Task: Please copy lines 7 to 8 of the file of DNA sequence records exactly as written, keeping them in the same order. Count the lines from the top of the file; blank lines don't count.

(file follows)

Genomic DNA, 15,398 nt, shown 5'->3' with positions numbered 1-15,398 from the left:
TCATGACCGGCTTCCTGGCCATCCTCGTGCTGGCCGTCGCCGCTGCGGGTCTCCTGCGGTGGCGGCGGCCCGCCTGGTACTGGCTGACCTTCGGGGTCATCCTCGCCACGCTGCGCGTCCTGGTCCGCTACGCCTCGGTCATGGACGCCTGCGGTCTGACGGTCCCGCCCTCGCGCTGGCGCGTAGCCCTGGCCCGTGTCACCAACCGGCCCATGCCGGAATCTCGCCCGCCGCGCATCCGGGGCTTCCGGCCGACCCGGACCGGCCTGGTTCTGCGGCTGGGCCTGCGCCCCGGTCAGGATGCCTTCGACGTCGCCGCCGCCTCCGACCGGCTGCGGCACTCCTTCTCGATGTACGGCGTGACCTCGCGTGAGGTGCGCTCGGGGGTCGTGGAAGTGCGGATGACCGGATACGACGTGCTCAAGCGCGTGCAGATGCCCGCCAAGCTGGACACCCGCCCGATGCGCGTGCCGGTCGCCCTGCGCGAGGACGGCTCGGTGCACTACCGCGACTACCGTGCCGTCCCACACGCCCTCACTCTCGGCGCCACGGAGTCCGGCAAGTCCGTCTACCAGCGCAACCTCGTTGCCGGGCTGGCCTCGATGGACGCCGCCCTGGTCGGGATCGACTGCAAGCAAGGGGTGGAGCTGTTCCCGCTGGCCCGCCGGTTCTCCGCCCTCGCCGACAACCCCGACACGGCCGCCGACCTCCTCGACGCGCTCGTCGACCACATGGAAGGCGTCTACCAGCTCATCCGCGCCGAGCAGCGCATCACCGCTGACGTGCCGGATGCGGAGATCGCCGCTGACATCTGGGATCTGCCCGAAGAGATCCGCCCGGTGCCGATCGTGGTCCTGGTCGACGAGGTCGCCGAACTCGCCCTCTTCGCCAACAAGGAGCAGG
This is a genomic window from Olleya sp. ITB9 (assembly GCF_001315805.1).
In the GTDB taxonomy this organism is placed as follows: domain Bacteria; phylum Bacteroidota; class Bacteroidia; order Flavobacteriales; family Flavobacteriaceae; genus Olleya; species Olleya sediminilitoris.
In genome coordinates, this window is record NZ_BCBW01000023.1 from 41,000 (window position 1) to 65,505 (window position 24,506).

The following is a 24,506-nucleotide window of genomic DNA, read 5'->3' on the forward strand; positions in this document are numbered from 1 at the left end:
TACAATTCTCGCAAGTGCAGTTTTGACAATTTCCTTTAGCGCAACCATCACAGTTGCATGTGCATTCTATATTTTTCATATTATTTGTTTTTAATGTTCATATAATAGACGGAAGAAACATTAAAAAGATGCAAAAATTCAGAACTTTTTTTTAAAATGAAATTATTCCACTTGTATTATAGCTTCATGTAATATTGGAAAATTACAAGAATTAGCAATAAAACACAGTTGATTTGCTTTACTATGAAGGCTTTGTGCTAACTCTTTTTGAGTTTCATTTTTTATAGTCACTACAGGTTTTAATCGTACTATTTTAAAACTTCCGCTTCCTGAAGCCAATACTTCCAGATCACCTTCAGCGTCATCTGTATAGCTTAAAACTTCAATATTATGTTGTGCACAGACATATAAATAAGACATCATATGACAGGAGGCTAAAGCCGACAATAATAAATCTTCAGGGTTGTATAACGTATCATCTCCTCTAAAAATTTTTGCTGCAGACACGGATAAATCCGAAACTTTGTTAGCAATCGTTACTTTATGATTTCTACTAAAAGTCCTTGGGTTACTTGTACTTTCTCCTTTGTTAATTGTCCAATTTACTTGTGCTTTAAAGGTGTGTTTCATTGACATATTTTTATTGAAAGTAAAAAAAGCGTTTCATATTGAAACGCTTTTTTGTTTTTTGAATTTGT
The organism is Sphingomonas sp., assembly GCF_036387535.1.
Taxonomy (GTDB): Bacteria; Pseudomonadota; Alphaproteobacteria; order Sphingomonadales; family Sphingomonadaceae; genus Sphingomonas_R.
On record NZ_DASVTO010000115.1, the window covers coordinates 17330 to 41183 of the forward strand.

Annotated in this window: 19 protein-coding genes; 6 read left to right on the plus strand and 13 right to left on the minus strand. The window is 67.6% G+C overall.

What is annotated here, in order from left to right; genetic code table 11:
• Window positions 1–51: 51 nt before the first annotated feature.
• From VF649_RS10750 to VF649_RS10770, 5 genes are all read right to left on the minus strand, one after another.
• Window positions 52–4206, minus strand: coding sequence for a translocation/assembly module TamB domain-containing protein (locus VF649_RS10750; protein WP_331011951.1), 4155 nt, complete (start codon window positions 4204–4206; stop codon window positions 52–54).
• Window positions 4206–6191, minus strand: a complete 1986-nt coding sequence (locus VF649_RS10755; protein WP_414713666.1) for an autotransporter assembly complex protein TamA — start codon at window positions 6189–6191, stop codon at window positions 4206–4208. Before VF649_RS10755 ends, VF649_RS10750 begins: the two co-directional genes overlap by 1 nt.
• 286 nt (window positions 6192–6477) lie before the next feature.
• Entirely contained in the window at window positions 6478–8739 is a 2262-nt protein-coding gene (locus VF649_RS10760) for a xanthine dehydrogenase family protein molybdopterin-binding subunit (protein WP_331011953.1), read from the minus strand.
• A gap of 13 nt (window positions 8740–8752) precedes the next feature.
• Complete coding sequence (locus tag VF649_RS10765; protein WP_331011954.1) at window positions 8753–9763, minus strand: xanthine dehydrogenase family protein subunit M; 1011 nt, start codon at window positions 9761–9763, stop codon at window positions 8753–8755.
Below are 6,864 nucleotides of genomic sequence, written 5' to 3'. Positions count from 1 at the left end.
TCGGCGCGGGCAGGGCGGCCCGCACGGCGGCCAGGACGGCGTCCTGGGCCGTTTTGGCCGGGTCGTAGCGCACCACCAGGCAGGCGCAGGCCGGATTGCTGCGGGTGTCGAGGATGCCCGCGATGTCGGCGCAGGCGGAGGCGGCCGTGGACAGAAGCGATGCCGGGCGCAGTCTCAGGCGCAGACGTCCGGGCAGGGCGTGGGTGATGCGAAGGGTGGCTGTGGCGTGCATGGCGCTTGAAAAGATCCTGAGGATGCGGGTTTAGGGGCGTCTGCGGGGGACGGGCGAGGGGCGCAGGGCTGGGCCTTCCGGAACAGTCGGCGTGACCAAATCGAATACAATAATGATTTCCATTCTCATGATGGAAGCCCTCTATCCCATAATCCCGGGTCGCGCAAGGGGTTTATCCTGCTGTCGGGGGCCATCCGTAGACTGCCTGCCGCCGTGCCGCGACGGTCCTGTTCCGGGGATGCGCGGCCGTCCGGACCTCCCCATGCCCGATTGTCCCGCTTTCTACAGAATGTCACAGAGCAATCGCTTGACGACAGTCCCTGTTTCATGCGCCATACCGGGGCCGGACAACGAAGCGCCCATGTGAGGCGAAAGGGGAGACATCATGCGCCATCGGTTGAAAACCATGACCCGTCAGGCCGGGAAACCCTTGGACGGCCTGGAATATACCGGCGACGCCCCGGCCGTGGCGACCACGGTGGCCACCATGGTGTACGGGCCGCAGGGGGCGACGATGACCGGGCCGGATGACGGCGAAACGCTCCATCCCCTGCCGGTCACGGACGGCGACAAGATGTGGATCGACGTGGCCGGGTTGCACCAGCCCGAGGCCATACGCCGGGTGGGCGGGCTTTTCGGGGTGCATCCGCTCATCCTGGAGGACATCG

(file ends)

TACAATTCTCGCAAGTGCAGTTTTGACAATTTCCTTTAGCGCAACCATCACAGTTGCATGTGCATTCTATATTTTTCATATTATTTGTTTTTAATGTTCATATAATAGACGGAAGAAACATTAAAAAGATGCAAAAATTCAGAACTTTTTTTTAAAATGAAATTATTCCACTTGTATTATAGCTTCATGTAATATTGGAAAATTACAAGAATTAGCAATAAAACACAGTTGATTTGCTTTACTATGAAGGCTTTGTGCTAACTCTTTTTGAGTTTCATTTTTTATAGTCACTACAGGTTTTAATCGTACTATTTTAAAACTTCCGCTTCCTGAAGCCAATACTTCCAGATCACCTTCAGCGTCATCTGTATAGCTTAAAACTTCAATATTATGTTGTGCACAGACATATAAATAAGACATCATATGACAGGAGGCTAAAGCCGACAATAATAAATCTTCAGGGTTGTATAACGTATCATCTCCTCTAAAAATTTTTGCTGCAGACACGGATAAATCCGAAACTTTGTTAGCAATCGTTACTTTATGATTTCTACTAAAAGTCCTTGGGTTACTTGTACTTTCTCCTTTGTTAATTGTCCAATTTACTTGTGCTTTAAAGGTGTGTTTCATTGACATATTTTTATTGAAAGTAAAAAAAGCGTTTCATATTGAAACGCTTTTTTGTTTTTTGAATTTGT
The organism is Sphingomonas sp., assembly GCF_036387535.1.